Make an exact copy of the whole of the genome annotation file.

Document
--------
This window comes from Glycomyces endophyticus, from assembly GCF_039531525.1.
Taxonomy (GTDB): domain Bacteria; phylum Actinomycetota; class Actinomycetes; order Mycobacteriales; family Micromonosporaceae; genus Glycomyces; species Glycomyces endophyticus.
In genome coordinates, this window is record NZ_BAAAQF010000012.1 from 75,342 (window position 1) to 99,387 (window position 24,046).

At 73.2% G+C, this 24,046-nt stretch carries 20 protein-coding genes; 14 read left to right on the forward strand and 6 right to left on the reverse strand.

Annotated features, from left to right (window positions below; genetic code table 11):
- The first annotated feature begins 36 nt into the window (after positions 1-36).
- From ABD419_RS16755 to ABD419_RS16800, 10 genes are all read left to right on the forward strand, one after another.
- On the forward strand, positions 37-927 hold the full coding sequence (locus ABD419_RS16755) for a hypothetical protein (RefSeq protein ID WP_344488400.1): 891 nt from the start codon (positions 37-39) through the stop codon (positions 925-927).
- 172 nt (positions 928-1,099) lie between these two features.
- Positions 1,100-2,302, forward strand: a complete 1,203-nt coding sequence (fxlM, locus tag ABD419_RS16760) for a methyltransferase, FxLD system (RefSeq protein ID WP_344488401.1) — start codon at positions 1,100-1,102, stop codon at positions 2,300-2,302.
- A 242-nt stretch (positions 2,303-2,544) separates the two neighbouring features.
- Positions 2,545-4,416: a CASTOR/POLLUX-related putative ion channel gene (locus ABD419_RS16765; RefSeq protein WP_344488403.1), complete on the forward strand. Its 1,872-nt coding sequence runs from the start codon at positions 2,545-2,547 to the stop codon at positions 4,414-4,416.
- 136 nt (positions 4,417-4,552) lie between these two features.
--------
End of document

This window comes from Glycomyces endophyticus, from assembly GCF_039531525.1.
Taxonomy (GTDB): domain Bacteria; phylum Actinomycetota; class Actinomycetes; order Mycobacteriales; family Micromonosporaceae; genus Glycomyces; species Glycomyces endophyticus.
In genome coordinates, this window is record NZ_BAAAQF010000012.1 from 75,342 (window position 1) to 99,387 (window position 24,046).

At 73.2% G+C, this 24,046-nt stretch carries 20 protein-coding genes; 14 read left to right on the forward strand and 6 right to left on the reverse strand.

Annotated features, from left to right (window positions below; genetic code table 11):
- The first annotated feature begins 36 nt into the window (after positions 1-36).
- From ABD419_RS16755 to ABD419_RS16800, 10 genes are all read left to right on the forward strand, one after another.
- On the forward strand, positions 37-927 hold the full coding sequence (locus ABD419_RS16755) for a hypothetical protein (RefSeq protein ID WP_344488400.1): 891 nt from the start codon (positions 37-39) through the stop codon (positions 925-927).
- 172 nt (positions 928-1,099) lie between these two features.
- Positions 1,100-2,302, forward strand: a complete 1,203-nt coding sequence (fxlM, locus tag ABD419_RS16760) for a methyltransferase, FxLD system (RefSeq protein ID WP_344488401.1) — start codon at positions 1,100-1,102, stop codon at positions 2,300-2,302.
- A 242-nt stretch (positions 2,303-2,544) separates the two neighbouring features.
- Positions 2,545-4,416: a CASTOR/POLLUX-related putative ion channel gene (locus ABD419_RS16765; RefSeq protein WP_344488403.1), complete on the forward strand. Its 1,872-nt coding sequence runs from the start codon at positions 2,545-2,547 to the stop codon at positions 4,414-4,416.
- 136 nt (positions 4,417-4,552) lie between these two features.